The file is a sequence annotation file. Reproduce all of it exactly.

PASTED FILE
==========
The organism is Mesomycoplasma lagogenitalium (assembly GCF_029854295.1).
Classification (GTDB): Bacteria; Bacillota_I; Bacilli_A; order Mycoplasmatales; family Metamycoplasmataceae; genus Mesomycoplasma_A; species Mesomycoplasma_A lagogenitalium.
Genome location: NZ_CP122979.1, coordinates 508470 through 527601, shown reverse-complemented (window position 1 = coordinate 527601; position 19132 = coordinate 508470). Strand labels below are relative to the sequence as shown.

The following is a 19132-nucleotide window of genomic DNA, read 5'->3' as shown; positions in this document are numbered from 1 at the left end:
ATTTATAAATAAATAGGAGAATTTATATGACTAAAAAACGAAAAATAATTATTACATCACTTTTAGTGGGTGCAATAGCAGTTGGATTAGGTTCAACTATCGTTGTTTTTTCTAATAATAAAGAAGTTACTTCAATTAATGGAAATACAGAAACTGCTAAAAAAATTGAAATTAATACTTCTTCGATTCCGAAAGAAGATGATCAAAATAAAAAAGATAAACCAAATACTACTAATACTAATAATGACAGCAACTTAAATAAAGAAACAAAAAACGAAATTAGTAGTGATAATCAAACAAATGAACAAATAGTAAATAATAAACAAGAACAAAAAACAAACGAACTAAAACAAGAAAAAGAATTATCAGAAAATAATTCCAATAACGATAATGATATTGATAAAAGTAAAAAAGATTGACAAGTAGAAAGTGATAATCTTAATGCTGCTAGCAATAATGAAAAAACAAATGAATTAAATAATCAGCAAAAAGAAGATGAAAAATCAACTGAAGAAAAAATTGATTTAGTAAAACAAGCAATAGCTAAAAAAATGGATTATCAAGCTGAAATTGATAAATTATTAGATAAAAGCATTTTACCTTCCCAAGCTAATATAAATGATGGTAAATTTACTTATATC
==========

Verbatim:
The organism is Mesomycoplasma lagogenitalium (assembly GCF_029854295.1).
Classification (GTDB): Bacteria; Bacillota_I; Bacilli_A; order Mycoplasmatales; family Metamycoplasmataceae; genus Mesomycoplasma_A; species Mesomycoplasma_A lagogenitalium.
Genome location: NZ_CP122979.1, coordinates 508470 through 527601, shown reverse-complemented (window position 1 = coordinate 527601; position 19132 = coordinate 508470). Strand labels below are relative to the sequence as shown.

The following is a 19132-nucleotide window of genomic DNA, read 5'->3' as shown; positions in this document are numbered from 1 at the left end:
ATTTATAAATAAATAGGAGAATTTATATGACTAAAAAACGAAAAATAATTATTACATCACTTTTAGTGGGTGCAATAGCAGTTGGATTAGGTTCAACTATCGTTGTTTTTTCTAATAATAAAGAAGTTACTTCAATTAATGGAAATACAGAAACTGCTAAAAAAATTGAAATTAATACTTCTTCGATTCCGAAAGAAGATGATCAAAATAAAAAAGATAAACCAAATACTACTAATACTAATAATGACAGCAACTTAAATAAAGAAACAAAAAACGAAATTAGTAGTGATAATCAAACAAATGAACAAATAGTAAATAATAAACAAGAACAAAAAACAAACGAACTAAAACAAGAAAAAGAATTATCAGAAAATAATTCCAATAACGATAATGATATTGATAAAAGTAAAAAAGATTGACAAGTAGAAAGTGATAATCTTAATGCTGCTAGCAATAATGAAAAAACAAATGAATTAAATAATCAGCAAAAAGAAGATGAAAAATCAACTGAAGAAAAAATTGATTTAGTAAAACAAGCAATAGCTAAAAAAATGGATTATCAAGCTGAAATTGATAAATTATTAGATAAAAGCATTTTACCTTCCCAAGCTAATATAAATGATGGTAAATTTACTTATATC